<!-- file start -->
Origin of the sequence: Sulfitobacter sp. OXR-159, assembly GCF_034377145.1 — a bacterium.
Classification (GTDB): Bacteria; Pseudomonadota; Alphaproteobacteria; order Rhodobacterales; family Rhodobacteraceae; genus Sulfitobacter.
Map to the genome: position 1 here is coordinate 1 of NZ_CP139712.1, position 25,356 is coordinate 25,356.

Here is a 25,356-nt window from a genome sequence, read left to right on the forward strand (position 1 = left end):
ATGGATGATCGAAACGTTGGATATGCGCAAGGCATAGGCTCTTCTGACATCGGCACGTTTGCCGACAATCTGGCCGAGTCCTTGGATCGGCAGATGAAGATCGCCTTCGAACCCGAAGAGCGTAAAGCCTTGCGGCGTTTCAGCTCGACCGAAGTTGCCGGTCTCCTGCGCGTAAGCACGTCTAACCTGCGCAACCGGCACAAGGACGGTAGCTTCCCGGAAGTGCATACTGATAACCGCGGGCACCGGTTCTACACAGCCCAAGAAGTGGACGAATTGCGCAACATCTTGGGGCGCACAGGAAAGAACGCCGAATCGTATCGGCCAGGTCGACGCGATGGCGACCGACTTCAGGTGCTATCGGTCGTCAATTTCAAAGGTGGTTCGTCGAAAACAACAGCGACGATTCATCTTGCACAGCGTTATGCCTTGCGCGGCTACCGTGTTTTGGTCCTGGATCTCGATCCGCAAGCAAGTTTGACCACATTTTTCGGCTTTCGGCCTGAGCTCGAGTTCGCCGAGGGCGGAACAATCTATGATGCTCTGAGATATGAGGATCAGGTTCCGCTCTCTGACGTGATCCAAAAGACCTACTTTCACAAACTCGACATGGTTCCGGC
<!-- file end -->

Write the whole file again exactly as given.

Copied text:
Origin of the sequence: Sulfitobacter sp. OXR-159, assembly GCF_034377145.1 — a bacterium.
Classification (GTDB): Bacteria; Pseudomonadota; Alphaproteobacteria; order Rhodobacterales; family Rhodobacteraceae; genus Sulfitobacter.
Map to the genome: position 1 here is coordinate 1 of NZ_CP139712.1, position 25,356 is coordinate 25,356.

Here is a 25,356-nt window from a genome sequence, read left to right on the forward strand (position 1 = left end):
ATGGATGATCGAAACGTTGGATATGCGCAAGGCATAGGCTCTTCTGACATCGGCACGTTTGCCGACAATCTGGCCGAGTCCTTGGATCGGCAGATGAAGATCGCCTTCGAACCCGAAGAGCGTAAAGCCTTGCGGCGTTTCAGCTCGACCGAAGTTGCCGGTCTCCTGCGCGTAAGCACGTCTAACCTGCGCAACCGGCACAAGGACGGTAGCTTCCCGGAAGTGCATACTGATAACCGCGGGCACCGGTTCTACACAGCCCAAGAAGTGGACGAATTGCGCAACATCTTGGGGCGCACAGGAAAGAACGCCGAATCGTATCGGCCAGGTCGACGCGATGGCGACCGACTTCAGGTGCTATCGGTCGTCAATTTCAAAGGTGGTTCGTCGAAAACAACAGCGACGATTCATCTTGCACAGCGTTATGCCTTGCGCGGCTACCGTGTTTTGGTCCTGGATCTCGATCCGCAAGCAAGTTTGACCACATTTTTCGGCTTTCGGCCTGAGCTCGAGTTCGCCGAGGGCGGAACAATCTATGATGCTCTGAGATATGAGGATCAGGTTCCGCTCTCTGACGTGATCCAAAAGACCTACTTTCACAAACTCGACATGGTTCCGGC